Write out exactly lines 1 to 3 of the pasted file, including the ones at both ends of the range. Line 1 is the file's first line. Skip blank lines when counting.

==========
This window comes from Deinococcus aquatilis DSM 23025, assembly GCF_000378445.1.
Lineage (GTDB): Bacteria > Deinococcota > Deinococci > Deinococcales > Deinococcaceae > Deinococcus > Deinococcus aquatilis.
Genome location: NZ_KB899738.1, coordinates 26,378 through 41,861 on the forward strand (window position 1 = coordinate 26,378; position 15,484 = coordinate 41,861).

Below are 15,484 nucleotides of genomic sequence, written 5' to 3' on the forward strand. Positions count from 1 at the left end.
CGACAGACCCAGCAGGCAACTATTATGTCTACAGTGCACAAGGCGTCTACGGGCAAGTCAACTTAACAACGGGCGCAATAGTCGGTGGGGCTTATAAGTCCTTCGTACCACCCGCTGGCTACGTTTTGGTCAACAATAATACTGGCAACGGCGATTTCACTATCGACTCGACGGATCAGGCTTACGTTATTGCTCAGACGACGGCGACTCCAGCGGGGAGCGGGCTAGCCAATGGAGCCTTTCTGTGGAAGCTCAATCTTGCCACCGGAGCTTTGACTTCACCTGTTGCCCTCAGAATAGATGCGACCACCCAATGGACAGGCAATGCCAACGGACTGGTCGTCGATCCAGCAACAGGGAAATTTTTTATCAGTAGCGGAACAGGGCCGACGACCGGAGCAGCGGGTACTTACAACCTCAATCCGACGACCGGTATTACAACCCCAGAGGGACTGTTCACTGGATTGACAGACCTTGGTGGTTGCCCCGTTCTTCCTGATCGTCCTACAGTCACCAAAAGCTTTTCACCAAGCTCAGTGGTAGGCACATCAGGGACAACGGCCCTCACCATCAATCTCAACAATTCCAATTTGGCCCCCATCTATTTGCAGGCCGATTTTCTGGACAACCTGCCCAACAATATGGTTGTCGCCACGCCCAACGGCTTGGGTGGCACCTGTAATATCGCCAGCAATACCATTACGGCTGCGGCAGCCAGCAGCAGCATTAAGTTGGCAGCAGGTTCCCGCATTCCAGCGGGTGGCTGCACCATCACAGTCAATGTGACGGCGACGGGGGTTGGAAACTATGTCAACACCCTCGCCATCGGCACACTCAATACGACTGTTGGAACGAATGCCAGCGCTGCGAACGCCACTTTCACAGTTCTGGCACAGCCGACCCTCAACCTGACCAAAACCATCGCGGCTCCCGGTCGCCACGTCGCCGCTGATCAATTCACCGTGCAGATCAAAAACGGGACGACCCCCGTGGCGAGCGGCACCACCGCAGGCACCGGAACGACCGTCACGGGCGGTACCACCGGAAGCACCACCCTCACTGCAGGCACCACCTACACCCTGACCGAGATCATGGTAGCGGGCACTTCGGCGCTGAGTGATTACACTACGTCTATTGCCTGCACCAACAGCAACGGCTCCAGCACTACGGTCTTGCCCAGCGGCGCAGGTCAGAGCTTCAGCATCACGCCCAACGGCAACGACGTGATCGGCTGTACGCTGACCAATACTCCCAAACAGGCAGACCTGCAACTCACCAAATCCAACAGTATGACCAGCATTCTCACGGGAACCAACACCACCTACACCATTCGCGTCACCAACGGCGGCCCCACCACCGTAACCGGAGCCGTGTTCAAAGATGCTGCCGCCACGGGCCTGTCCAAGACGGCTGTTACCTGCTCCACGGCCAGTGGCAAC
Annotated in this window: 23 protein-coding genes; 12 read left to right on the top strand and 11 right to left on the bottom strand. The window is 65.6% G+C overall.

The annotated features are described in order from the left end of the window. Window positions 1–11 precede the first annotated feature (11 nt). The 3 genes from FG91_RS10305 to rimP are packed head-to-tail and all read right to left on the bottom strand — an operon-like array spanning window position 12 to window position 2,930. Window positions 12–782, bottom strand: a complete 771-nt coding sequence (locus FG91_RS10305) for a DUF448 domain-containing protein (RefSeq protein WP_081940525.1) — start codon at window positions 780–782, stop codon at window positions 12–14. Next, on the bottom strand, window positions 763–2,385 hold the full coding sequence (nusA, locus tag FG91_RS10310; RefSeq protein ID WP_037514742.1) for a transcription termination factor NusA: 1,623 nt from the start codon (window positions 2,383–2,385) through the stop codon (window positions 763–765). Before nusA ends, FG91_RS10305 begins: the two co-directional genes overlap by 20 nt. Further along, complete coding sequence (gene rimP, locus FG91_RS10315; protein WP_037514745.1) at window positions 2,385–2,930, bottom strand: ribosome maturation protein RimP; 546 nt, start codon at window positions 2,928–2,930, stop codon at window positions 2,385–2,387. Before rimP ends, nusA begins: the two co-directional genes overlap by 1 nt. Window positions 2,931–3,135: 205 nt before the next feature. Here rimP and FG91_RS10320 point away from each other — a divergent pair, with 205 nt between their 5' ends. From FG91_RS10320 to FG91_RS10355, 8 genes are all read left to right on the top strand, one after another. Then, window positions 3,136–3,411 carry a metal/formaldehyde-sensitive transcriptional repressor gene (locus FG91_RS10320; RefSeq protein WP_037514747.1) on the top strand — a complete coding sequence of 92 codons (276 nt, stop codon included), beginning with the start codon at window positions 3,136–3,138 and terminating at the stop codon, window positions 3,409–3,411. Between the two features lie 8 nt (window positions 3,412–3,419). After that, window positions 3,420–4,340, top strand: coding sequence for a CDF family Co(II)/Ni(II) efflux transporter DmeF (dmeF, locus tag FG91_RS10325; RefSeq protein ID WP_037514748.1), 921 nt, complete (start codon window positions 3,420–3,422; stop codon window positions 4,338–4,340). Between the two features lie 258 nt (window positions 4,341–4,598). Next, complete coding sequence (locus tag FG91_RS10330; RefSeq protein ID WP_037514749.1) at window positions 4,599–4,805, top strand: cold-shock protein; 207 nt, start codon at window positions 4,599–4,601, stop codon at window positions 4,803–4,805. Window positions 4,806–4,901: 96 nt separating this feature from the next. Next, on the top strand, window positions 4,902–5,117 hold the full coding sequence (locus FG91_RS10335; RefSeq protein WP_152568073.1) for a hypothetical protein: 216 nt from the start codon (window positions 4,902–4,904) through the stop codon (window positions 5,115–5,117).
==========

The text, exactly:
This window comes from Deinococcus aquatilis DSM 23025, assembly GCF_000378445.1.
Lineage (GTDB): Bacteria > Deinococcota > Deinococci > Deinococcales > Deinococcaceae > Deinococcus > Deinococcus aquatilis.
Genome location: NZ_KB899738.1, coordinates 26,378 through 41,861 on the forward strand (window position 1 = coordinate 26,378; position 15,484 = coordinate 41,861).